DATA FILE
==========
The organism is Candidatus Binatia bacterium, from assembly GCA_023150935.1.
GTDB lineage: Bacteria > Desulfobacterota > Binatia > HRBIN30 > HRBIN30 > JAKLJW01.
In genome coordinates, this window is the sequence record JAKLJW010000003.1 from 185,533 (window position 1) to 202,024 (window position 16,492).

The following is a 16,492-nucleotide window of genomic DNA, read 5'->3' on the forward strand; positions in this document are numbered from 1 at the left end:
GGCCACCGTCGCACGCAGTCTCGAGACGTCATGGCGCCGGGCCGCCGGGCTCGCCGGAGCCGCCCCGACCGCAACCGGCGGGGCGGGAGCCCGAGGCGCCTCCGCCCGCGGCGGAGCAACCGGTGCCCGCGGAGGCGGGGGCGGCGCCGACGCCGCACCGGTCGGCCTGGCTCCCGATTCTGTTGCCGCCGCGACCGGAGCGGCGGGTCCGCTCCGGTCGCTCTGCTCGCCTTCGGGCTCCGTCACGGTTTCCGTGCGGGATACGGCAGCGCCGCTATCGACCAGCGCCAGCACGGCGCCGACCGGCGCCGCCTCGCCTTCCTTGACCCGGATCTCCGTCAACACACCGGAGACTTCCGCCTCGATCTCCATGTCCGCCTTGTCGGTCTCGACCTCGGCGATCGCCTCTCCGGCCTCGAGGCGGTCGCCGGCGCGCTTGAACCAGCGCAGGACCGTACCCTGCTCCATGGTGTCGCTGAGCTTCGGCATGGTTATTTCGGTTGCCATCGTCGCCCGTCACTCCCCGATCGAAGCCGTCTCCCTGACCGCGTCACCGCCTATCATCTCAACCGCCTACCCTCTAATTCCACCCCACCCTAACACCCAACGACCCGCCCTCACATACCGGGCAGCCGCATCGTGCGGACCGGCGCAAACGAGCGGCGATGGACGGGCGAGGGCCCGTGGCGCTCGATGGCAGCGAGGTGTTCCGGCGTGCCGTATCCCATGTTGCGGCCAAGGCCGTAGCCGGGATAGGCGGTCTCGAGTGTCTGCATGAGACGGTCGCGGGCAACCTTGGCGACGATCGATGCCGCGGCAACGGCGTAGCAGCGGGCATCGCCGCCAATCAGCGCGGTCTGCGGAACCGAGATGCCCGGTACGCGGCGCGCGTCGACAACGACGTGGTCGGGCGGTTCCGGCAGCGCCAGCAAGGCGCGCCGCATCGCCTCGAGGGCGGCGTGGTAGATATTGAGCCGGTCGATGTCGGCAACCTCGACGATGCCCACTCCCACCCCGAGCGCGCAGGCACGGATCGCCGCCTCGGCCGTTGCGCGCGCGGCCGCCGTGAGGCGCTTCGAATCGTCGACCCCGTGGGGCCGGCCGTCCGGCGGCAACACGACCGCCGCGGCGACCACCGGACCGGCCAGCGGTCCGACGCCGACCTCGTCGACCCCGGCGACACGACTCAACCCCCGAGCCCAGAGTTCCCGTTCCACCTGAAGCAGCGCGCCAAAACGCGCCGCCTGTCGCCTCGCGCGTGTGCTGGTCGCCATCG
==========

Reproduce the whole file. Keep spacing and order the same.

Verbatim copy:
The organism is Candidatus Binatia bacterium, from assembly GCA_023150935.1.
GTDB lineage: Bacteria > Desulfobacterota > Binatia > HRBIN30 > HRBIN30 > JAKLJW01.
In genome coordinates, this window is the sequence record JAKLJW010000003.1 from 185,533 (window position 1) to 202,024 (window position 16,492).

The following is a 16,492-nucleotide window of genomic DNA, read 5'->3' on the forward strand; positions in this document are numbered from 1 at the left end:
GGCCACCGTCGCACGCAGTCTCGAGACGTCATGGCGCCGGGCCGCCGGGCTCGCCGGAGCCGCCCCGACCGCAACCGGCGGGGCGGGAGCCCGAGGCGCCTCCGCCCGCGGCGGAGCAACCGGTGCCCGCGGAGGCGGGGGCGGCGCCGACGCCGCACCGGTCGGCCTGGCTCCCGATTCTGTTGCCGCCGCGACCGGAGCGGCGGGTCCGCTCCGGTCGCTCTGCTCGCCTTCGGGCTCCGTCACGGTTTCCGTGCGGGATACGGCAGCGCCGCTATCGACCAGCGCCAGCACGGCGCCGACCGGCGCCGCCTCGCCTTCCTTGACCCGGATCTCCGTCAACACACCGGAGACTTCCGCCTCGATCTCCATGTCCGCCTTGTCGGTCTCGACCTCGGCGATCGCCTCTCCGGCCTCGAGGCGGTCGCCGGCGCGCTTGAACCAGCGCAGGACCGTACCCTGCTCCATGGTGTCGCTGAGCTTCGGCATGGTTATTTCGGTTGCCATCGTCGCCCGTCACTCCCCGATCGAAGCCGTCTCCCTGACCGCGTCACCGCCTATCATCTCAACCGCCTACCCTCTAATTCCACCCCACCCTAACACCCAACGACCCGCCCTCACATACCGGGCAGCCGCATCGTGCGGACCGGCGCAAACGAGCGGCGATGGACGGGCGAGGGCCCGTGGCGCTCGATGGCAGCGAGGTGTTCCGGCGTGCCGTATCCCATGTTGCGGCCAAGGCCGTAGCCGGGATAGGCGGTCTCGAGTGTCTGCATGAGACGGTCGCGGGCAACCTTGGCGACGATCGATGCCGCGGCAACGGCGTAGCAGCGGGCATCGCCGCCAATCAGCGCGGTCTGCGGAACCGAGATGCCCGGTACGCGGCGCGCGTCGACAACGACGTGGTCGGGCGGTTCCGGCAGCGCCAGCAAGGCGCGCCGCATCGCCTCGAGGGCGGCGTGGTAGATATTGAGCCGGTCGATGTCGGCAACCTCGACGATGCCCACTCCCACCCCGAGCGCGCAGGCACGGATCGCCGCCTCGGCCGTTGCGCGCGCGGCCGCCGTGAGGCGCTTCGAATCGTCGACCCCGTGGGGCCGGCCGTCCGGCGGCAACACGACCGCCGCGGCGACCACCGGACCGGCCAGCGGTCCGACGCCGACCTCGTCGACCCCGGCGACACGACTCAACCCCCGAGCCCAGAGTTCCCGTTCCACCTGAAGCAGCGCGCCAAAACGCGCCGCCTGTCGCCTCGCGCGTGTGCTGGTCGCCATCG